electronics factory workers ILO in Asia and the Pacific/Flickr

L'Amérique, la Chine et le paradoxe de la productivité

NEW HAVEN – A la fin des années 1980, on débattait avec passion du "paradoxe de la productivité" - lorsque les investissements massifs dans les nouvelles technologies de l'information n'ont pas abouti à une amélioration mesurable de la productivité. Ce paradoxe est à nouveau d'actualité, car il pose problème tant aux USA qu'à la Chine ; il pourrait d'ailleurs faire l'objet de discussions dans le cadre de leur Dialogue stratégique et économique annuel.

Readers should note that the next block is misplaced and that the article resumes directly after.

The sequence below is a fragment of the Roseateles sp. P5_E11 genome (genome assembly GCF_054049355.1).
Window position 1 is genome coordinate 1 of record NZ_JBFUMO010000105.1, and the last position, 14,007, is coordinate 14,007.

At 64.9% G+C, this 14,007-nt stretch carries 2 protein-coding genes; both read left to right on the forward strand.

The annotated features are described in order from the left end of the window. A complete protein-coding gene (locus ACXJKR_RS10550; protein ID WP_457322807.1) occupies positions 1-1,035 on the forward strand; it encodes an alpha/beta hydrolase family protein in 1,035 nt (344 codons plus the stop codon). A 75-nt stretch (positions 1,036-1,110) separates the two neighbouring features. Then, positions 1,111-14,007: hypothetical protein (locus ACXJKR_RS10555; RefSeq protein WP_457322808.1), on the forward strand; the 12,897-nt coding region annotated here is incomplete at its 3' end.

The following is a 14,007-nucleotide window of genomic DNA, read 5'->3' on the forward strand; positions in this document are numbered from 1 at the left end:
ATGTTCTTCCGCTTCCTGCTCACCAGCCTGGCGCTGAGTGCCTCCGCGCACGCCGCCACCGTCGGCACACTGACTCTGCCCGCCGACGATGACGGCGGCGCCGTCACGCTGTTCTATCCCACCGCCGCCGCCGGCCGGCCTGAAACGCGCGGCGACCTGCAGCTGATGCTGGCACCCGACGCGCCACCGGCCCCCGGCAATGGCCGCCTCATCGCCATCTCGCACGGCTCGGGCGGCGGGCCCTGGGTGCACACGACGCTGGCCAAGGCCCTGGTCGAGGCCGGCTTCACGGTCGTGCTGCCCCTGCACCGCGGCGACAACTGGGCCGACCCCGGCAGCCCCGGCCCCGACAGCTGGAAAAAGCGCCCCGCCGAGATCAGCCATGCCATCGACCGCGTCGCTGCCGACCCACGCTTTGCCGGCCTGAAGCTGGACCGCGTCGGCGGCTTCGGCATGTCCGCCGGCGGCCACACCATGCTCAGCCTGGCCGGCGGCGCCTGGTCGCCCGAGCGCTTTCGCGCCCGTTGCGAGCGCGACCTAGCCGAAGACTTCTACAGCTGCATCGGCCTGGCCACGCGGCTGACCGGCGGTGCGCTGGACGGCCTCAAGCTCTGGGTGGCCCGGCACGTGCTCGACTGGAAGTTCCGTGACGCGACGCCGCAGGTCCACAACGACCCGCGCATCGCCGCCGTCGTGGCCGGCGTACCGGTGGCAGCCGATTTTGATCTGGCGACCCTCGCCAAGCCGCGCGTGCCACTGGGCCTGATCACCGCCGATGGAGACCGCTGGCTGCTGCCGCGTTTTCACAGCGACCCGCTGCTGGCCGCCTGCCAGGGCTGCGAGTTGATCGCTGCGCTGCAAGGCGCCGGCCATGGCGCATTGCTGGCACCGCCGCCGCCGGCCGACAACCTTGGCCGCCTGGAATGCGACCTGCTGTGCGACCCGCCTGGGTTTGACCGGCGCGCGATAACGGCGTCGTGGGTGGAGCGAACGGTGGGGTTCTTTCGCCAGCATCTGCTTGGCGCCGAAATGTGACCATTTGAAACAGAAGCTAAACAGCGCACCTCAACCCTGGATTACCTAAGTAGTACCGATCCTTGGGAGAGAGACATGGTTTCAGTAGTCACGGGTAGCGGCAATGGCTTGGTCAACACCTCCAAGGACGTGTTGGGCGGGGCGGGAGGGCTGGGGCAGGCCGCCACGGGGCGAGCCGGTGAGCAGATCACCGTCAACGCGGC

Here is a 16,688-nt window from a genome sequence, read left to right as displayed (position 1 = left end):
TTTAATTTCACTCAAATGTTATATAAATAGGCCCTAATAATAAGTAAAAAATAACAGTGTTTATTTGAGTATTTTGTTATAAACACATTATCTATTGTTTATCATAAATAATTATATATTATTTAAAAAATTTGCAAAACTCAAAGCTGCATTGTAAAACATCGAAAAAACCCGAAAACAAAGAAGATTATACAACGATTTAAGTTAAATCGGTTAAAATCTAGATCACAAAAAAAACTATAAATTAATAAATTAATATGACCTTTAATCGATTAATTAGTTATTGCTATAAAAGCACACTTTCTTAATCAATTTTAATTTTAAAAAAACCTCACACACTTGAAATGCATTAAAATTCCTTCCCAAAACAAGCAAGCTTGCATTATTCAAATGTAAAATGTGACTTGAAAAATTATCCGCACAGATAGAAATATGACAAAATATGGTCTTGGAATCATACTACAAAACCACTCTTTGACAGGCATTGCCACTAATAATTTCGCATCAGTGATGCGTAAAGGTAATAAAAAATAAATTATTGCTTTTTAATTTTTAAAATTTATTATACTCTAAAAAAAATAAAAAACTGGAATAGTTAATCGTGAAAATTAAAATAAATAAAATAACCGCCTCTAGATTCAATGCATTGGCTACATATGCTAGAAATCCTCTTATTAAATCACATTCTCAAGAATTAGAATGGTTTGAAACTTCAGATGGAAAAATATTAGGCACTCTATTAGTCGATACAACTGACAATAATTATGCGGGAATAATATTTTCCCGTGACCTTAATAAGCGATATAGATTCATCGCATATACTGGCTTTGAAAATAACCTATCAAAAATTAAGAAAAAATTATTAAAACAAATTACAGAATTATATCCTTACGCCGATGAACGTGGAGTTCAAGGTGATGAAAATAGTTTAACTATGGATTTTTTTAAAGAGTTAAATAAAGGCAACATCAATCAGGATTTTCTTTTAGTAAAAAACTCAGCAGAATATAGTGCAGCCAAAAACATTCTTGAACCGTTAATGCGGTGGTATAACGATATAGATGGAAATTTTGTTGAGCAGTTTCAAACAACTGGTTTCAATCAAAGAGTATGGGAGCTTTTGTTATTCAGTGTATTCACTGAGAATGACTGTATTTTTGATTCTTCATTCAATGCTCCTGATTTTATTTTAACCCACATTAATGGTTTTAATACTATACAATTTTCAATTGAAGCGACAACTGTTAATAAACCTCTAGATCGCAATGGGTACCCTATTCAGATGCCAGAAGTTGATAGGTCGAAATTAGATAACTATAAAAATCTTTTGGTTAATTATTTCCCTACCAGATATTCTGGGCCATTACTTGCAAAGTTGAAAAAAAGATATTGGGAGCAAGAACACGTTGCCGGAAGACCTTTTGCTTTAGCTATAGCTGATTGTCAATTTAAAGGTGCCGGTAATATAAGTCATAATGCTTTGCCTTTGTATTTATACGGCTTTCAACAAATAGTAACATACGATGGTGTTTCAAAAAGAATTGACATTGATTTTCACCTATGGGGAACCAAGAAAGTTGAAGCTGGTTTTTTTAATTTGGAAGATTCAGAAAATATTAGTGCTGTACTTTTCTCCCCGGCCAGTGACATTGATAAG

En 1987, le prix Nobel Robert Solow a eu une formule qui a fait mouche : "On voit partout que c'est l'ère de l'informatique, sauf dans les statistiques sur la productivité". Le paradoxe de la productivité a paru dépassé dans les années 1990, lorsque l'Amérique a connu une renaissance spectaculaire de la productivité. Hors secteur agricole, en moyenne la croissance de sa productivité a atteint 2,5% par an, alors qu'elle avait été de 1,5% au cours des 15 années précédentes. Les avantages de l'ère d'Internet s'étaient enfin matérialisés et on avait presque complètement oublié le paradoxe de la productivité.

Mais on s'est réjoui trop tôt. Malgré une nouvelle révolution technologique, la croissance de la productivité est à nouveau à la baisse. Et cette fois-ci le ralentissement est général et les deux premières économies de la planète, les USA et la Chine, sont les plus touchées.

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